Vermont Graphite in its natural form, found by the artist.

Digital Media add a new layer of materials and methods too. First, Scheckler chooses low-cost and easily available software to build digital imagery via smartphone and tablet — basic media typical today. These tools are built by thousands of engineers, designers, and coders… the artwork is therefore a collaboration with vast swathes of contemporary cultures and economies. The devices also mean that light (as projected from a screen) and electricity (mainly from his solar-powered house) become the primary bases of the look and feel of the animations.

Cultural and Social Contexts

Several cultures’ ancient philosophies focused on ideas of ongoing change among cycles in nature, such as the fragments of Heraclitus of Ephesus, who wrote On Nature, which may have been the first comprehensive written philosophical treatise in the Western tradition – though only tiny fragments of it exist today. He was famously quoted as stating that

“One cannot step twice into the same river, nor can one grasp any mortal substance in a stable condition, but it scatters and again gathers; it forms and dissolves, and approaches and departs.”

The Art and Thought of Heraclitus, LI, p. 53, Kahn translation).

That sense of transience is almost exactly contemporary with the writings of the Buddha, of Lao Tzu, and many other cultural traditions.

Updated contemporary knowledge gained from the natural sciences amplifies types and kinds of change too, such as recent discoveries about how the universe is expanding. Modern equations don’t all apply to the scale of the artworks, but viewed as fuel for artistic inspirations and metaphors, they often point to a mobile, dynamic cosmos within which we are both embedded and participant. Science-laden imaging and reading often serves as inspiration for Scheckler’s artworks.

Regarding art histories, many of Scheckler’s artworks exist in multiple formats, for example as digital animations in addition to physical wall art such as a drawing, painting, or print. These multiple presentations develop a literal diversity of interactions and forms of the finished artwork, in contrast to the singular, heroic, original painting emphasized by earlier generations of abstraction, as well as in contrast to the monocular single point-of-view and mad stillness of most representational, figurative art. This implies much broader, more horizontal or ‘Superflat’ economies of the arts today (Superflat is a term coined by Murakami to describe how art can be accessible at every part of the art world, from popular culture to elite musuems). Some call such approaches a transmedia art method, but for Scheckler almost all of it starts with drawing and painting.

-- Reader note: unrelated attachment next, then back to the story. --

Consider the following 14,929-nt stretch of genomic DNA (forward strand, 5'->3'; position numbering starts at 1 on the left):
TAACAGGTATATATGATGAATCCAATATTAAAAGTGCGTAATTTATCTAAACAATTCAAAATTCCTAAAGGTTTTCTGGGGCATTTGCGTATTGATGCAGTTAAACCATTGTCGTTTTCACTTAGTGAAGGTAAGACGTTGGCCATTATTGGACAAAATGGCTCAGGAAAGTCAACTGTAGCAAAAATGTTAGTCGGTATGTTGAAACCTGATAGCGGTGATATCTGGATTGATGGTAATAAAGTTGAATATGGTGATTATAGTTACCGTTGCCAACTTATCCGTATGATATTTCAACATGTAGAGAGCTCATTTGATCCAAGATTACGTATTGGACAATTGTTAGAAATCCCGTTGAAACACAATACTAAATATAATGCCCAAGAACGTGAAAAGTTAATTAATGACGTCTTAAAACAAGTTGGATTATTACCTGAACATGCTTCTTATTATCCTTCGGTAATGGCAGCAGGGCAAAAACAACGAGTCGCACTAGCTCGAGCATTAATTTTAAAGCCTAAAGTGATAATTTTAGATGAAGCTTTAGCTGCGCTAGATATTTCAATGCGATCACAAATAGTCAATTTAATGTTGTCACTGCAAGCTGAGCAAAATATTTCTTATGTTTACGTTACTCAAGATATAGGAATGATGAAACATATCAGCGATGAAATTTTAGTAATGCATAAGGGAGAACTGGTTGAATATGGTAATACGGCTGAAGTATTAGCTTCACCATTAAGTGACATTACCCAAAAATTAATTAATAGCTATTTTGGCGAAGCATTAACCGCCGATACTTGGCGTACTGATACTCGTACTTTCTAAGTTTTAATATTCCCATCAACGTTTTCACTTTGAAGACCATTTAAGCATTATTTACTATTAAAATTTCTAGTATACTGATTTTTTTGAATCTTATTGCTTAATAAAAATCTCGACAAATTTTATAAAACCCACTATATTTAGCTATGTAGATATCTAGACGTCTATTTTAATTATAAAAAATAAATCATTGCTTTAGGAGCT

Gesture drawing, movement, observation, nature, science, economies of art media, and art histories blend together in Scheckler’s artworks. 

Reviews

Here are some comments from noted experts and reviewers:

  • Joe Thompson, former Director of MASSMoCA: “Gregory can paint, but more than that he couples traditional (and beautifully realized) techniques – glazes, sfumato, deft brushwork – with fresh ideas about representation, narrative, and symbol.” 
  • Keith Shaw, art critic The Berkshire Eagle and Artscope Magazine: “Trained under figurative artists here and abroad, he has significant technical skills, and is an accomplished draughtsman and painter… Scheckler is a thinking artist with genuine ability.”  
  • Kate Abbott, editor Berkshires Week, author, poet: “Scheckler paints with a clear understanding of zoology, physics, mythology, art history… with enjoyment in exploration that feels very much like the Renaissance curiosity that he references… his real skill look effortless, like a gymnast turning aerials on a balance beam, but we feel the effort, the patience and grit and skill it takes, and it turns us breathless.”